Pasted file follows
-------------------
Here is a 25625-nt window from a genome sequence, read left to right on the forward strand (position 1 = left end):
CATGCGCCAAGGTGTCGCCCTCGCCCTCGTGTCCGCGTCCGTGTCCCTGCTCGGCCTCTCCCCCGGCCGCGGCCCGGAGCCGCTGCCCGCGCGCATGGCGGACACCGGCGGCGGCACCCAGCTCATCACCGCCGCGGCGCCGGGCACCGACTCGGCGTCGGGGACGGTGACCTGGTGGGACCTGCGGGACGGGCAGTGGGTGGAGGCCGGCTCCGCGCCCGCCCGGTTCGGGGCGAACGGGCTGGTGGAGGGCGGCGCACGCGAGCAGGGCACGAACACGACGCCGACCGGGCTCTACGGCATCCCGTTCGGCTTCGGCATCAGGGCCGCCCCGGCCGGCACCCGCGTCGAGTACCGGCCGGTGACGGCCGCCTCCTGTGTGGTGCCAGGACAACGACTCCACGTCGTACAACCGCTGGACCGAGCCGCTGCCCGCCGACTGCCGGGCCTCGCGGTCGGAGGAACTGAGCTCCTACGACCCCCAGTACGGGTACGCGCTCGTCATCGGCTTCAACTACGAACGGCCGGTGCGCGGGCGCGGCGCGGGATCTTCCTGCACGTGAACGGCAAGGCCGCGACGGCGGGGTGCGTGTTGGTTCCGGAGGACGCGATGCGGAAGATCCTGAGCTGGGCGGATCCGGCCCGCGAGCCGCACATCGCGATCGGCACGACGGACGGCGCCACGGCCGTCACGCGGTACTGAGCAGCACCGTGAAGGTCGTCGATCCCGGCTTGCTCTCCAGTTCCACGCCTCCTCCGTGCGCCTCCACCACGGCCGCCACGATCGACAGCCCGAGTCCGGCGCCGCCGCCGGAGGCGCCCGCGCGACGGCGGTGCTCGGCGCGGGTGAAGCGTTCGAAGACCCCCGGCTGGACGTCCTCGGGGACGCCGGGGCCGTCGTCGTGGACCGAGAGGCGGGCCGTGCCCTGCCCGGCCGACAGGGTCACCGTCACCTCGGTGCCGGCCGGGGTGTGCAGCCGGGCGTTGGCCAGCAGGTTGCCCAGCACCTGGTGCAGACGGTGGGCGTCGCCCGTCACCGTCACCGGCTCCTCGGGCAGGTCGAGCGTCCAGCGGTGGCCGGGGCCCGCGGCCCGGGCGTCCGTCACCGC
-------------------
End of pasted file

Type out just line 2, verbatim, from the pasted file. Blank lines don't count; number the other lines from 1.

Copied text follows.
CATGCGCCAAGGTGTCGCCCTCGCCCTCGTGTCCGCGTCCGTGTCCCTGCTCGGCCTCTCCCCCGGCCGCGGCCCGGAGCCGCTGCCCGCGCGCATGGCGGACACCGGCGGCGGCACCCAGCTCATCACCGCCGCGGCGCCGGGCACCGACTCGGCGTCGGGGACGGTGACCTGGTGGGACCTGCGGGACGGGCAGTGGGTGGAGGCCGGCTCCGCGCCCGCCCGGTTCGGGGCGAACGGGCTGGTGGAGGGCGGCGCACGCGAGCAGGGCACGAACACGACGCCGACCGGGCTCTACGGCATCCCGTTCGGCTTCGGCATCAGGGCCGCCCCGGCCGGCACCCGCGTCGAGTACCGGCCGGTGACGGCCGCCTCCTGTGTGGTGCCAGGACAACGACTCCACGTCGTACAACCGCTGGACCGAGCCGCTGCCCGCCGACTGCCGGGCCTCGCGGTCGGAGGAACTGAGCTCCTACGACCCCCAGTACGGGTACGCGCTCGTCATCGGCTTCAACTACGAACGGCCGGTGCGCGGGCGCGGCGCGGGATCTTCCTGCACGTGAACGGCAAGGCCGCGACGGCGGGGTGCGTGTTGGTTCCGGAGGACGCGATGCGGAAGATCCTGAGCTGGGCGGATCCGGCCCGCGAGCCGCACATCGCGATCGGCACGACGGACGGCGCCACGGCCGTCACGCGGTACTGAGCAGCACCGTGAAGGTCGTCGATCCCGGCTTGCTCTCCAGTTCCACGCCTCCTCCGTGCGCCTCCACCACGGCCGCCACGATCGACAGCCCGAGTCCGGCGCCGCCGCCGGAGGCGCCCGCGCGACGGCGGTGCTCGGCGCGGGTGAAGCGTTCGAAGACCCCCGGCTGGACGTCCTCGGGGACGCCGGGGCCGTCGTCGTGGACCGAGAGGCGGGCCGTGCCCTGCCCGGCCGACAGGGTCACCGTCACCTCGGTGCCGGCCGGGGTGTGCAGCCGGGCGTTGGCCAGCAGGTTGCCCAGCACCTGGTGCAGACGGTGGGCGTCGCCCGTCACCGTCACCGGCTCCTCGGGCAGGTCGAGCGTCCAGCGGTGGCCGGGGCCCGCGGCCCGGGCGTCCGTCACCGC